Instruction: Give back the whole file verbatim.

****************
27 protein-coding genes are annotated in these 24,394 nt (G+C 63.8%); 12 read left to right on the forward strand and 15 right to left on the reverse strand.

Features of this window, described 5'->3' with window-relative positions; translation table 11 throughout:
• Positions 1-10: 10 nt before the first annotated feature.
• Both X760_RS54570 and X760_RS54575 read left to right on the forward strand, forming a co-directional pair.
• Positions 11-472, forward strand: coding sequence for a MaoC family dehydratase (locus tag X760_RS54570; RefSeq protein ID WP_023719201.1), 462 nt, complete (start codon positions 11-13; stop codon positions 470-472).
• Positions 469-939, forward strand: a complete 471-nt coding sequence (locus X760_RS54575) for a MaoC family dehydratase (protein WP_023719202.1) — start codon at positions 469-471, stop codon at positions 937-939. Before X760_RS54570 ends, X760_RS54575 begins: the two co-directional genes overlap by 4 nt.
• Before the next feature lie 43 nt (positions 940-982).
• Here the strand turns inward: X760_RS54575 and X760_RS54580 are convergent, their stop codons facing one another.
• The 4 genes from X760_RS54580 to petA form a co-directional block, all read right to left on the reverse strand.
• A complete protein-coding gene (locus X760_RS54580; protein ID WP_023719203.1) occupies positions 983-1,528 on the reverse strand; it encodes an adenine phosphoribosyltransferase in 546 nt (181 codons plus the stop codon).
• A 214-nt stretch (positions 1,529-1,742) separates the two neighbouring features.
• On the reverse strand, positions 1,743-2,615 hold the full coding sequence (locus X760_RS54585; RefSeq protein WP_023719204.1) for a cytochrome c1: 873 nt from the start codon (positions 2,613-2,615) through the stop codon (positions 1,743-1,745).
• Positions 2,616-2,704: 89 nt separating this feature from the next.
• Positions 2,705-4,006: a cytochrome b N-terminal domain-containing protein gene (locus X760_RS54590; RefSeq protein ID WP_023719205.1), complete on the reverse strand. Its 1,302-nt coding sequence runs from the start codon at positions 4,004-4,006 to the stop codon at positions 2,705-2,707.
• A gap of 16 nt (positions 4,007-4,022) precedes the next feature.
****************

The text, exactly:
27 protein-coding genes are annotated in these 24,394 nt (G+C 63.8%); 12 read left to right on the forward strand and 15 right to left on the reverse strand.

Features of this window, described 5'->3' with window-relative positions; translation table 11 throughout:
• Positions 1-10: 10 nt before the first annotated feature.
• Both X760_RS54570 and X760_RS54575 read left to right on the forward strand, forming a co-directional pair.
• Positions 11-472, forward strand: coding sequence for a MaoC family dehydratase (locus tag X760_RS54570; RefSeq protein ID WP_023719201.1), 462 nt, complete (start codon positions 11-13; stop codon positions 470-472).
• Positions 469-939, forward strand: a complete 471-nt coding sequence (locus X760_RS54575) for a MaoC family dehydratase (protein WP_023719202.1) — start codon at positions 469-471, stop codon at positions 937-939. Before X760_RS54570 ends, X760_RS54575 begins: the two co-directional genes overlap by 4 nt.
• Before the next feature lie 43 nt (positions 940-982).
• Here the strand turns inward: X760_RS54575 and X760_RS54580 are convergent, their stop codons facing one another.
• The 4 genes from X760_RS54580 to petA form a co-directional block, all read right to left on the reverse strand.
• A complete protein-coding gene (locus X760_RS54580; protein ID WP_023719203.1) occupies positions 983-1,528 on the reverse strand; it encodes an adenine phosphoribosyltransferase in 546 nt (181 codons plus the stop codon).
• A 214-nt stretch (positions 1,529-1,742) separates the two neighbouring features.
• On the reverse strand, positions 1,743-2,615 hold the full coding sequence (locus X760_RS54585; RefSeq protein WP_023719204.1) for a cytochrome c1: 873 nt from the start codon (positions 2,613-2,615) through the stop codon (positions 1,743-1,745).
• Positions 2,616-2,704: 89 nt separating this feature from the next.
• Positions 2,705-4,006: a cytochrome b N-terminal domain-containing protein gene (locus X760_RS54590; RefSeq protein ID WP_023719205.1), complete on the reverse strand. Its 1,302-nt coding sequence runs from the start codon at positions 4,004-4,006 to the stop codon at positions 2,705-2,707.
• A gap of 16 nt (positions 4,007-4,022) precedes the next feature.